Wee challenges Guan Eng on the election promises so far delivered
(Yahoo News) – Datuk Seri Dr Wee Ka Siong has questioned claims by DAP secretary-general Lim Guan Eng that Pakatan Harapan has fulfilled 60% of the promises in its election manifesto.
During the 14th general election, Pakatan laid out 60 promises in “Buku Harapan”, with 10 of these promises supposed to be fulfilled in its first 100 days of administering the country.
Dr Wee, who is MCA president, said that out of those 10 promises, only one – abolishing the Goods and Services Tax (GST) was fulfilled.
“The others are still promises. 100 days has become almost two years. We haven’t even looked at all the 60 promises in the ‘Buku Harapan’. Does the public believe Lim, who said that 60% of the promises have been fulfilled?” Dr Wee asked in a Facebook post on Monday (Dec 9).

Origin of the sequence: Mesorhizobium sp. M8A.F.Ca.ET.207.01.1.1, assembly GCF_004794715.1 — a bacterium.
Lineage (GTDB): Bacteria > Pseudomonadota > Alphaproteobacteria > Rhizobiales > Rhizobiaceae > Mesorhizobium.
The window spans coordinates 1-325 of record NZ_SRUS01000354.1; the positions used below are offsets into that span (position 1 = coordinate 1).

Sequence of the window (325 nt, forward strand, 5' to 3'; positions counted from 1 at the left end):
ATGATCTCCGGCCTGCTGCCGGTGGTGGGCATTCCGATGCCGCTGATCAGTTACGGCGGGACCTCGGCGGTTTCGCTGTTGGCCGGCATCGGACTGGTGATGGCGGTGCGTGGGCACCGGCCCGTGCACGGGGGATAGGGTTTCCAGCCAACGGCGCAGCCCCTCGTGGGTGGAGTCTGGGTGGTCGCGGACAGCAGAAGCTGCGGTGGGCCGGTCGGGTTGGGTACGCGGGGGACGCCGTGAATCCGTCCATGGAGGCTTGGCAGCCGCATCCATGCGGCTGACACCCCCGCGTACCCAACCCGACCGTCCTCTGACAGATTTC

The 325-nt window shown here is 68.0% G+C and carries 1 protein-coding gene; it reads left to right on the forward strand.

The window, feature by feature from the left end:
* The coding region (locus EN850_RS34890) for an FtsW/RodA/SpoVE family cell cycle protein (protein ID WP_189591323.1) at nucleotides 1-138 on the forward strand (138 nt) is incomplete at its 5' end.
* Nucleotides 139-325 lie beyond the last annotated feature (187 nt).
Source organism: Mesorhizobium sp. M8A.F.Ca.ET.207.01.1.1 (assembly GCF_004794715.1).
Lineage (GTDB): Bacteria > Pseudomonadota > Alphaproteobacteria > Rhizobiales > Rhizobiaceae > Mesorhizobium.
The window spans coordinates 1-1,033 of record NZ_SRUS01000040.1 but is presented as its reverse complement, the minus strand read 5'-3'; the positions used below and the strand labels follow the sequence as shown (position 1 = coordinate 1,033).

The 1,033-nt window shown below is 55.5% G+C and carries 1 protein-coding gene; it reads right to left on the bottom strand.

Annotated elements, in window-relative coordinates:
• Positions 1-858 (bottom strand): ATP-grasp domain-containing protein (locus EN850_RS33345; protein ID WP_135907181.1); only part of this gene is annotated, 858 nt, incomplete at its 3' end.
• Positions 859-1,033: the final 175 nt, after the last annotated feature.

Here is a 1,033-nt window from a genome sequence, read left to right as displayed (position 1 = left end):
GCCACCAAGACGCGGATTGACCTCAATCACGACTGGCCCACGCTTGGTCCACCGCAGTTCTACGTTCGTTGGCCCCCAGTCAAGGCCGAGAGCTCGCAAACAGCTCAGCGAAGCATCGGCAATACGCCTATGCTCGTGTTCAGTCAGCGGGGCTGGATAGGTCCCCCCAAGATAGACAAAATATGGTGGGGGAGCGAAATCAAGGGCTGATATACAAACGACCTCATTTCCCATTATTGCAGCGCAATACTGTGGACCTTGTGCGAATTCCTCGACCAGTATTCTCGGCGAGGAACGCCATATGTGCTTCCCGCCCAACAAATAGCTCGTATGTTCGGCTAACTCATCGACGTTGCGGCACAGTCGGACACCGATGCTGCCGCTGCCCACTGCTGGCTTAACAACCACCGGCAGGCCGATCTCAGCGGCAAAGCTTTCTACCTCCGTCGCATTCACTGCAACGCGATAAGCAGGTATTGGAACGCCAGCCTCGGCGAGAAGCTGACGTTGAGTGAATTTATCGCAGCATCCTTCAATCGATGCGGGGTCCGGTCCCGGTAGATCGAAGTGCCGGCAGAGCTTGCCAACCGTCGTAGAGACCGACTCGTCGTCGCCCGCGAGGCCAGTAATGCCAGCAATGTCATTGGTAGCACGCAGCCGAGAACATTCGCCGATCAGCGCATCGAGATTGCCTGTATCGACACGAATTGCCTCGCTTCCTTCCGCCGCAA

He said that while Pakatan had abolished the GST, they replaced it with the old system of Sales and Services Tax (SST) and had introduced other new taxes such as the soda tax, digital tax, and the departure levy, among others.
He also questioned Lim on Pakatan’s promise to bring down the prices of things and about the “shared prosperity” vision recently announced by the government.
Dr Wee said that as for the affordable housing programmes, Pakatan had just rebranded Barisan Nasional’s previous programmes.
When it came to lightening the burden faced by youngsters, Dr Wee said that during Barisan Nasional’s administration, the youth had received RM450, whereas under Pakatan, they only received RM100.
He said that Pakatan Harapan had allocated RM316.55bil for Budget 2019 while Barisan Nasional had allocated RM282.25bil for Budget 2018.
Dr Wee also said that the abolition of tolls was a popular theme at Pakatan ceramahs once upon a time.
“What they are doing is rebranding toll to congestion charges. Toll-free is now becoming toll forever, ” said Dr Wee in his post.
He also took aim at promises such as targeted fuel subsidies, improving public transportation, improving the access and quality of health services, as well as looking into the welfare of farmers.